Enhancing Social Dynamism in Interior Architecture through the Use of Social Friction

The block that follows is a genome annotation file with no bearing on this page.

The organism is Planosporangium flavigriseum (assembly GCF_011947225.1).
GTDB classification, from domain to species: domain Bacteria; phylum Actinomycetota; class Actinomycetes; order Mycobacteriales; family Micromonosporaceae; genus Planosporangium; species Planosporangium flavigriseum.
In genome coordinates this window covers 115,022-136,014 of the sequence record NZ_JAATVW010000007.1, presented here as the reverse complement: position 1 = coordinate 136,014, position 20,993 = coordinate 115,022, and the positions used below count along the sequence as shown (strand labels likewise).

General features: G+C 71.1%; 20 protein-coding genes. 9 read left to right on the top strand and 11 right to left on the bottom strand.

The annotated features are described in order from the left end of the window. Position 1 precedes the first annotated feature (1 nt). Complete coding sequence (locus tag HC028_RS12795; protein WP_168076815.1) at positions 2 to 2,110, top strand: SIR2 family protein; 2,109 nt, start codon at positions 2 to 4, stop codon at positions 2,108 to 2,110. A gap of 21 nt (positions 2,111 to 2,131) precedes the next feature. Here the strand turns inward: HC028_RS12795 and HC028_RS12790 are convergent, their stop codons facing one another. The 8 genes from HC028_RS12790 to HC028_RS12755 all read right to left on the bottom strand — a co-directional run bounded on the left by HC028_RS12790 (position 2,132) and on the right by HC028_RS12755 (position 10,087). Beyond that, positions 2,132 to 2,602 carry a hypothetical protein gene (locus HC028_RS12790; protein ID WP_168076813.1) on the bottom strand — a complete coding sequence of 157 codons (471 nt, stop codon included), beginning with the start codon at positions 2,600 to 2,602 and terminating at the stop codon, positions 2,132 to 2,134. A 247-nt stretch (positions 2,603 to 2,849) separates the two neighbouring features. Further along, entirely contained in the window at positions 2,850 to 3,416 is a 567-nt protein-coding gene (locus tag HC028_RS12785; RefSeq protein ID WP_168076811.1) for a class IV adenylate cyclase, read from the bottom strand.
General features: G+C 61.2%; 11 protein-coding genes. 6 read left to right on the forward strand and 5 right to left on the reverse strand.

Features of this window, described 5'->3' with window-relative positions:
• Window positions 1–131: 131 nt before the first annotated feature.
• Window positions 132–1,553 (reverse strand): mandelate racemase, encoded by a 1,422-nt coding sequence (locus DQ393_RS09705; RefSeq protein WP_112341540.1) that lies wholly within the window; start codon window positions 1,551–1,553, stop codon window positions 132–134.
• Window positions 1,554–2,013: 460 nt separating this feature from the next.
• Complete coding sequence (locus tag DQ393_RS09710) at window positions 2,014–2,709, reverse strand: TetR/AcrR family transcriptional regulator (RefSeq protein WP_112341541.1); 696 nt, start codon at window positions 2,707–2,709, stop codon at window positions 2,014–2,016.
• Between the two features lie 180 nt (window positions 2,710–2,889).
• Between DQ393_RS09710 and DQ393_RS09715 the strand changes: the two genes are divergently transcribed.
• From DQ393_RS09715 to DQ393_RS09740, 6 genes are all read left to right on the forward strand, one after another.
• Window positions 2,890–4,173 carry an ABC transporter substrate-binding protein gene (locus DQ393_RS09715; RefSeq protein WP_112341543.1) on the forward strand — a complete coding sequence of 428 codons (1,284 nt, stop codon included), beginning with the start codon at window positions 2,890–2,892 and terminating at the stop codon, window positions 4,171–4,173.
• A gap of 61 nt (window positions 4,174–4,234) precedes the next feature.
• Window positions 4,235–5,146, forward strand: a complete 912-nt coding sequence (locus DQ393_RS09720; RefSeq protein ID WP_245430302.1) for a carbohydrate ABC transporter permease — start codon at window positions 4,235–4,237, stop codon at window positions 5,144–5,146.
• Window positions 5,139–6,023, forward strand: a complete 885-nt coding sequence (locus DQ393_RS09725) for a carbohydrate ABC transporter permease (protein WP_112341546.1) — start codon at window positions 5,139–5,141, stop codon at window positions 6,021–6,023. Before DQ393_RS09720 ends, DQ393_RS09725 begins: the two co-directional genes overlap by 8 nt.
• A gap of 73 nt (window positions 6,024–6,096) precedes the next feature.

This thesis views urban design as a discipline that influences social patterns and interaction by using design elements to provide for different types of social connections. It studies the phenomenon of "social friction", a term coined by Richard Sennett in 1971, as a productive mechanism for social interaction in the urban context. The aim of the thesis is to explore whether urban design models to promote social friction are valid for interior architecture, and if so, to consider how social friction might positively inform the level of social dynamism in large public buildings. Since the 1960s urban theorists like Jane Jacobs, Christopher Alexander and others discuss urban elements within overlapping city structures that facilitate social interaction between the different social groups. Critical characteristics of successful urban structures recognise this system of overlap or exchange as a positive contribution to the social life in a city. Permeable boundaries, spatial adjacencies of different functions, the composition of new and old architecture on the same footpath, etc. are seen to establish activity flows between various categories of people. The ability of urban design to affect the social dynamism in any area is seen in this thesis as an opportunity to be exploited by the discipline of interior architecture. The thesis studies various elements that create an overlapping system within the city structure to enhance social interaction. During such a study it discovers three different social friction types: manipulated friction, visual friction and indirect friction. Each of these is seen to create different types of connections between diverse social groups. The thesis then analyses interior architectural elements which have similar characteristics and explains how they become mechanisms that can manipulate social friction when used in the interior setting of large public buildings like museums, libraries and airports. Traditional interior architectural circulatory elements and spatial elements are analysed with a view to determine the level and type of social interaction they allow. The study of the urban context enables such an analysis of the interior elements in terms of social interaction and the type of social friction they create.